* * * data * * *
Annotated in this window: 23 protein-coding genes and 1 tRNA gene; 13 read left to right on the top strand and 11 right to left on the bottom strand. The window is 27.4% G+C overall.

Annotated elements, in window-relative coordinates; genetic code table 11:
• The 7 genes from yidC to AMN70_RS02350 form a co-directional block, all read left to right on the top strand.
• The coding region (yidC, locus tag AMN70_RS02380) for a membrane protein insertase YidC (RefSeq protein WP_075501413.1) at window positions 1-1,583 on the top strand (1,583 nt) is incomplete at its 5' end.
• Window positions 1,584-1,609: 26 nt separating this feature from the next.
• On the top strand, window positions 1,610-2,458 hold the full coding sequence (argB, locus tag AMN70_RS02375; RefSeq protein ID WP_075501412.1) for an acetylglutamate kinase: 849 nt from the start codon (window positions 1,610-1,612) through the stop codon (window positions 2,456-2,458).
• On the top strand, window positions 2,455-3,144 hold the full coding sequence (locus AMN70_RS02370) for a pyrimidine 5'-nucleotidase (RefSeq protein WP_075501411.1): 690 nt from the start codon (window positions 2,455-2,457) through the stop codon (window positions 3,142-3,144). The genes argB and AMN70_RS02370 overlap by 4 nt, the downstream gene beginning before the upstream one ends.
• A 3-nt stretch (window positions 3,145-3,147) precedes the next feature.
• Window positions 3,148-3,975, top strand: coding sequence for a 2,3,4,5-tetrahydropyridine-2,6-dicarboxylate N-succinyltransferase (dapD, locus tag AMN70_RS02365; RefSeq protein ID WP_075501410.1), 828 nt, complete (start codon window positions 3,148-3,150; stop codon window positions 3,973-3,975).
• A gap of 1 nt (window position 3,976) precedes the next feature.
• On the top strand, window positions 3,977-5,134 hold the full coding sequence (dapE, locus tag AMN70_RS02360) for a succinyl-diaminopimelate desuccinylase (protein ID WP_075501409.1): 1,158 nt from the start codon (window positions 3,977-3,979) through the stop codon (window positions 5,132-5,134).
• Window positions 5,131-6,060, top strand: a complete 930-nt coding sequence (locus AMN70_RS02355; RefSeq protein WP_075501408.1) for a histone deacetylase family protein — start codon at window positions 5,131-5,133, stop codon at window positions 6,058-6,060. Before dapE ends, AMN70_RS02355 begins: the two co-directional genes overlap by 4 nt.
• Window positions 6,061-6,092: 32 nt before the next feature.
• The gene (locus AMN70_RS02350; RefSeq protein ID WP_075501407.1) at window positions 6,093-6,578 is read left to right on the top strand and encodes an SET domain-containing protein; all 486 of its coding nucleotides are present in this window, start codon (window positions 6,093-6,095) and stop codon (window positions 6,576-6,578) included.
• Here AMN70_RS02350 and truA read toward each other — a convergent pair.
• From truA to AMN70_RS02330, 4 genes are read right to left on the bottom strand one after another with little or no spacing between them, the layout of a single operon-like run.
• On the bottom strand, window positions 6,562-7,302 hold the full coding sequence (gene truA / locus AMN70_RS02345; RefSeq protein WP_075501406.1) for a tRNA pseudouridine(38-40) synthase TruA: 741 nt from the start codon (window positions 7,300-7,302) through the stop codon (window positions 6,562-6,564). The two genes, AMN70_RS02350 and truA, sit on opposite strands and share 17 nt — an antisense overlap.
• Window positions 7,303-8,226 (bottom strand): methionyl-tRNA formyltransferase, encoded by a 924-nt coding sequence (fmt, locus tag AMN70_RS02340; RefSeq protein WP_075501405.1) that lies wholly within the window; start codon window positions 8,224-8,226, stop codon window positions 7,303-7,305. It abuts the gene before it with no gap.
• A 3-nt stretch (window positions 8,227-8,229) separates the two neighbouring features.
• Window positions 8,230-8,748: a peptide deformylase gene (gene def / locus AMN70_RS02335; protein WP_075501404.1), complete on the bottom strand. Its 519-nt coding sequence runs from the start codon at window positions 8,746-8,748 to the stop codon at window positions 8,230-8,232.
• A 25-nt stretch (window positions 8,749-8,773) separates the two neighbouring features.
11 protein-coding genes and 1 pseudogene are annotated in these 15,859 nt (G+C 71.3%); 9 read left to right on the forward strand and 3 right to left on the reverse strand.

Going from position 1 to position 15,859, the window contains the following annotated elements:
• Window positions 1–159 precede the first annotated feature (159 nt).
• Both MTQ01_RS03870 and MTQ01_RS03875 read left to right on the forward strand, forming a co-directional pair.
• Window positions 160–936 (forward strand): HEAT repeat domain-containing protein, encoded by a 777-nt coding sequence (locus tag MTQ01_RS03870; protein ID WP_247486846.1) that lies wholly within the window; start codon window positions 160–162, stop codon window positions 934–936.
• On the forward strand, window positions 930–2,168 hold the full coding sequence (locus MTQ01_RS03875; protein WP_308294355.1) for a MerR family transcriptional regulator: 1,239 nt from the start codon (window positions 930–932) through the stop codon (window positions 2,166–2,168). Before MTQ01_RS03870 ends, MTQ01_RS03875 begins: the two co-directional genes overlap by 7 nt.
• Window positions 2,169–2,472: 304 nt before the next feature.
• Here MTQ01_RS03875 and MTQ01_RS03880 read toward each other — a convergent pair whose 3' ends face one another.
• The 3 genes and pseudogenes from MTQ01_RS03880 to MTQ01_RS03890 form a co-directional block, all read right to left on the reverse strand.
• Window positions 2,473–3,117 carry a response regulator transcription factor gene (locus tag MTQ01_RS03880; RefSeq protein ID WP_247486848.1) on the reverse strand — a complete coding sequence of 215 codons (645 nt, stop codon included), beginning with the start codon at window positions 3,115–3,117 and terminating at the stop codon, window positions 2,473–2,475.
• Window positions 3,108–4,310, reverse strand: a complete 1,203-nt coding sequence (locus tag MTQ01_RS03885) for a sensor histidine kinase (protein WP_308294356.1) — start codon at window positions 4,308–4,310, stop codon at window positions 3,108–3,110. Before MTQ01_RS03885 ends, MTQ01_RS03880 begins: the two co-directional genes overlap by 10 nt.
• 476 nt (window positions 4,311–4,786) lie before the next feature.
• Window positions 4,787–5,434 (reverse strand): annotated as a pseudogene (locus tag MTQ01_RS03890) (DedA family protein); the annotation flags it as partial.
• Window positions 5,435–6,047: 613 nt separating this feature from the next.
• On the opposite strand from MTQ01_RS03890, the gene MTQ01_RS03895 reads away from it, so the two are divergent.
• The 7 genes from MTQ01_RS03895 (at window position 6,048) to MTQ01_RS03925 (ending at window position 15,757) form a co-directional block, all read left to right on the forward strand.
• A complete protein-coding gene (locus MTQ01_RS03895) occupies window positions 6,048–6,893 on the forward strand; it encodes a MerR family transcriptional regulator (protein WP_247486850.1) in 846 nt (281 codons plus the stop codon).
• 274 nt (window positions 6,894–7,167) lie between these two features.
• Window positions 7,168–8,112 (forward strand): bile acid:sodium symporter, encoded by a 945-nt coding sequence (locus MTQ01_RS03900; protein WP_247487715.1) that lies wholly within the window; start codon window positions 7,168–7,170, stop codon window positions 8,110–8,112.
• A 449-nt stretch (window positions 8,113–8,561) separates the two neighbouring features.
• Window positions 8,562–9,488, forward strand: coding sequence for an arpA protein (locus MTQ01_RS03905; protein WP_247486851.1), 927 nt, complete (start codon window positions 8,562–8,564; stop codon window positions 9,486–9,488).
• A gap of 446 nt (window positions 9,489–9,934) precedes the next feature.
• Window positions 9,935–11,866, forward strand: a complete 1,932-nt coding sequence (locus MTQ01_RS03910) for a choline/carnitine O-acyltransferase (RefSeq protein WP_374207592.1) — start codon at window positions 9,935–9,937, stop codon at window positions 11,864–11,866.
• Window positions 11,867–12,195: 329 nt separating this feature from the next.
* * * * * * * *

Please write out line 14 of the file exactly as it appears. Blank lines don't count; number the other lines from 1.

• The gene (locus AMN70_RS02350; RefSeq protein ID WP_075501407.1) at window positions 6,093-6,578 is read left to right on the top strand and encodes an SET domain-containing protein; all 486 of its coding nucleotides are present in this window, start codon (window positions 6,093-6,095) and stop codon (window positions 6,576-6,578) included.